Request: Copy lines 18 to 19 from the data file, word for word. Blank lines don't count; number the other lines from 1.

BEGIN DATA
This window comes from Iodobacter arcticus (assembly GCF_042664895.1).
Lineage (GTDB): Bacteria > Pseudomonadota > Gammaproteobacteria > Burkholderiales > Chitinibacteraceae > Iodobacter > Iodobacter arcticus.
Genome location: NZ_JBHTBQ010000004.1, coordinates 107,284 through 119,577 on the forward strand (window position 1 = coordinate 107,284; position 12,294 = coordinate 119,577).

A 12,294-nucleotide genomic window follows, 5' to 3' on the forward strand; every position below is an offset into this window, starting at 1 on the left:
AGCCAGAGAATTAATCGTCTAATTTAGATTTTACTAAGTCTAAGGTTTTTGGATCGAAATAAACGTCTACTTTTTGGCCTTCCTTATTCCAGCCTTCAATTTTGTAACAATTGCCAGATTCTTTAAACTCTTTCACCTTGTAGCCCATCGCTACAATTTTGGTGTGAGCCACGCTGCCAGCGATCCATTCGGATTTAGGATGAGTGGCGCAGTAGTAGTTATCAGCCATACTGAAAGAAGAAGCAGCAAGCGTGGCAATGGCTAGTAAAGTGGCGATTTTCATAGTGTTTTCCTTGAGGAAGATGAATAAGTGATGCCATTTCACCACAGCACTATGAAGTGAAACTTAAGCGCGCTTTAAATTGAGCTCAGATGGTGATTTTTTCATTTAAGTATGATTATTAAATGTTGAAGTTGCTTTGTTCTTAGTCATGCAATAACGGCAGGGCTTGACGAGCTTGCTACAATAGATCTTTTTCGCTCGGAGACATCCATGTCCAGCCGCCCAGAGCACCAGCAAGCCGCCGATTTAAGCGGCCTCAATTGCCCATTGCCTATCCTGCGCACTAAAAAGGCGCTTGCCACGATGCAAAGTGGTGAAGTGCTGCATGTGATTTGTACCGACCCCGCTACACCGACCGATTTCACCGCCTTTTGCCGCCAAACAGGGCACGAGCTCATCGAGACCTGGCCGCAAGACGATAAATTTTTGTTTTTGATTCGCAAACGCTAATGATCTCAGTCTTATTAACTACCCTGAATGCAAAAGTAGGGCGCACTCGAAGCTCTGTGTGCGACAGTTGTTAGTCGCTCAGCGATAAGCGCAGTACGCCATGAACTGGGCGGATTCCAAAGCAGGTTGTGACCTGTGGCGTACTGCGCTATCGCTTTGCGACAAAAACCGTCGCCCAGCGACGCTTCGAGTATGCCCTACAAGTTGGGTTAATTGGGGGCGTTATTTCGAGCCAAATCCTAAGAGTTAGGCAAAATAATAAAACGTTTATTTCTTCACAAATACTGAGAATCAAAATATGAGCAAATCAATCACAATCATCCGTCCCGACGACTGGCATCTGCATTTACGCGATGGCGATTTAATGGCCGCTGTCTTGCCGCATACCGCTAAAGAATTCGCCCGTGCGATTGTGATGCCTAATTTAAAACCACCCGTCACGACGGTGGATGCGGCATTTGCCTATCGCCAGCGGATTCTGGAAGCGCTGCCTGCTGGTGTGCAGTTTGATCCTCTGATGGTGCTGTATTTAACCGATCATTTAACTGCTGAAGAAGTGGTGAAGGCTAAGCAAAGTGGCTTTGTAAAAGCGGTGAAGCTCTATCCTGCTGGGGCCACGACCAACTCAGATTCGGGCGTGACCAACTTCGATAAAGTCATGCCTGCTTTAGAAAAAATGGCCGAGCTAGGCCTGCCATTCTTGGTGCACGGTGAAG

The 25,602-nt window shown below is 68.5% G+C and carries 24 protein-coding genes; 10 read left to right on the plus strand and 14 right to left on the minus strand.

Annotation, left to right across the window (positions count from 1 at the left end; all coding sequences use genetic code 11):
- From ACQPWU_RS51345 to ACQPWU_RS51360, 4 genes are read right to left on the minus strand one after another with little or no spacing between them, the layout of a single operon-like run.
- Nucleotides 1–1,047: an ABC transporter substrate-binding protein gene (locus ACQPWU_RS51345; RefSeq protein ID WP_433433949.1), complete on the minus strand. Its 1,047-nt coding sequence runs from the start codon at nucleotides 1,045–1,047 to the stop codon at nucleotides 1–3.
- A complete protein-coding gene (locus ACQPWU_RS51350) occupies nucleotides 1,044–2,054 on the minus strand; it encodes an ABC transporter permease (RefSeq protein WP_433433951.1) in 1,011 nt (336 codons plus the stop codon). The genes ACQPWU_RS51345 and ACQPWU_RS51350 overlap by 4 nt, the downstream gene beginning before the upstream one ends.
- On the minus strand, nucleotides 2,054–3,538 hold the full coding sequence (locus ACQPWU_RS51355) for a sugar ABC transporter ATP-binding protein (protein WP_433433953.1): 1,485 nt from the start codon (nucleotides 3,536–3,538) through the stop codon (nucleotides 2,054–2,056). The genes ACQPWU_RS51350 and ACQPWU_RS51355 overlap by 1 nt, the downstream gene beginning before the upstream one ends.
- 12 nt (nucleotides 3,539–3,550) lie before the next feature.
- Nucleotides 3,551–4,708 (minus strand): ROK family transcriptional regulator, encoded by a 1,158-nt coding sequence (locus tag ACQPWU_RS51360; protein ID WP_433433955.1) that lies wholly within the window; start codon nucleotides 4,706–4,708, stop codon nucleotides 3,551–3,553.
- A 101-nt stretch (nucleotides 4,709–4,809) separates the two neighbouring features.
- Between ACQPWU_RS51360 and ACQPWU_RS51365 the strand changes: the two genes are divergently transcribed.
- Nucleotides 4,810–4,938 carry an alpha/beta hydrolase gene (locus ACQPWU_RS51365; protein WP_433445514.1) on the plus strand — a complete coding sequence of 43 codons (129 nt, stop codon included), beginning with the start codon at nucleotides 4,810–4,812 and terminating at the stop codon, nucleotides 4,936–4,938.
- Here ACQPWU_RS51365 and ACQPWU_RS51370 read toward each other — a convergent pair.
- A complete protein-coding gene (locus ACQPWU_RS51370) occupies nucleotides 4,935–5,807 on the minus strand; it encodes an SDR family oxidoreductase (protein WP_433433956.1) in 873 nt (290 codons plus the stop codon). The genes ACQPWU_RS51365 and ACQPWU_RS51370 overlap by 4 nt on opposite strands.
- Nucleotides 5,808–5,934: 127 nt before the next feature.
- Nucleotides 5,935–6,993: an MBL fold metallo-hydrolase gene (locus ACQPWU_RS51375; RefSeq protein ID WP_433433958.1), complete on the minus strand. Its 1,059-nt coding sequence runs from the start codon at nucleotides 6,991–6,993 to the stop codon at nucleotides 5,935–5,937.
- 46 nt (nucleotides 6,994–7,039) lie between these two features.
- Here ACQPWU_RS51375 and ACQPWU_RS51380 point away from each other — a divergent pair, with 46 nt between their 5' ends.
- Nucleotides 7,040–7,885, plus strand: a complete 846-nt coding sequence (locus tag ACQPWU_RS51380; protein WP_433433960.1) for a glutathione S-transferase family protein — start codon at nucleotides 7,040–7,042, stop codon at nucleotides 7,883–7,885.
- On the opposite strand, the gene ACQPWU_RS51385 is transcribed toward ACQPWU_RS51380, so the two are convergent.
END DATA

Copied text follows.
- A complete protein-coding gene (locus ACQPWU_RS51370) occupies nucleotides 4,935–5,807 on the minus strand; it encodes an SDR family oxidoreductase (protein WP_433433956.1) in 873 nt (290 codons plus the stop codon). The genes ACQPWU_RS51365 and ACQPWU_RS51370 overlap by 4 nt on opposite strands.
- Nucleotides 5,808–5,934: 127 nt before the next feature.